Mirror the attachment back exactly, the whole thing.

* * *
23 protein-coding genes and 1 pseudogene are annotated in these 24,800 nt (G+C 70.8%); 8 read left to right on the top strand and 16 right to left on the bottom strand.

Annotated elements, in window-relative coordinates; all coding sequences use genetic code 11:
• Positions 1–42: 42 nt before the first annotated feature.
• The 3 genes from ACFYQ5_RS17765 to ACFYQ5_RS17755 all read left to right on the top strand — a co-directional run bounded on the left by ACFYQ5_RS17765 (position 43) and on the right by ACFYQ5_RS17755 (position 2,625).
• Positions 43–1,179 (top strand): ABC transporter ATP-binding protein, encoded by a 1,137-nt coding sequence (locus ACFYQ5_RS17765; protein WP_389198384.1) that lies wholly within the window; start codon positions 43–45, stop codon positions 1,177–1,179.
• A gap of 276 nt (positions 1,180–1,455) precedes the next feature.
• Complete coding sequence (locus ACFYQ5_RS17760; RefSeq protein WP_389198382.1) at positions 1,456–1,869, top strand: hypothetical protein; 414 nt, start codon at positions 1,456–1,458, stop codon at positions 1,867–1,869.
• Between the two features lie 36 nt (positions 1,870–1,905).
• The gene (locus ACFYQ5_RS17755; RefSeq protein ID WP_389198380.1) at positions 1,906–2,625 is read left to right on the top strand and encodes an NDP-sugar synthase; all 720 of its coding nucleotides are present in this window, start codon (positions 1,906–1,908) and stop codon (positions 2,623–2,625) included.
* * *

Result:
23 protein-coding genes and 1 pseudogene are annotated in these 24,800 nt (G+C 70.8%); 8 read left to right on the top strand and 16 right to left on the bottom strand.

Annotated elements, in window-relative coordinates; all coding sequences use genetic code 11:
• Positions 1–42: 42 nt before the first annotated feature.
• The 3 genes from ACFYQ5_RS17765 to ACFYQ5_RS17755 all read left to right on the top strand — a co-directional run bounded on the left by ACFYQ5_RS17765 (position 43) and on the right by ACFYQ5_RS17755 (position 2,625).
• Positions 43–1,179 (top strand): ABC transporter ATP-binding protein, encoded by a 1,137-nt coding sequence (locus ACFYQ5_RS17765; protein WP_389198384.1) that lies wholly within the window; start codon positions 43–45, stop codon positions 1,177–1,179.
• A gap of 276 nt (positions 1,180–1,455) precedes the next feature.
• Complete coding sequence (locus ACFYQ5_RS17760; RefSeq protein WP_389198382.1) at positions 1,456–1,869, top strand: hypothetical protein; 414 nt, start codon at positions 1,456–1,458, stop codon at positions 1,867–1,869.
• Between the two features lie 36 nt (positions 1,870–1,905).
• The gene (locus ACFYQ5_RS17755; RefSeq protein ID WP_389198380.1) at positions 1,906–2,625 is read left to right on the top strand and encodes an NDP-sugar synthase; all 720 of its coding nucleotides are present in this window, start codon (positions 1,906–1,908) and stop codon (positions 2,623–2,625) included.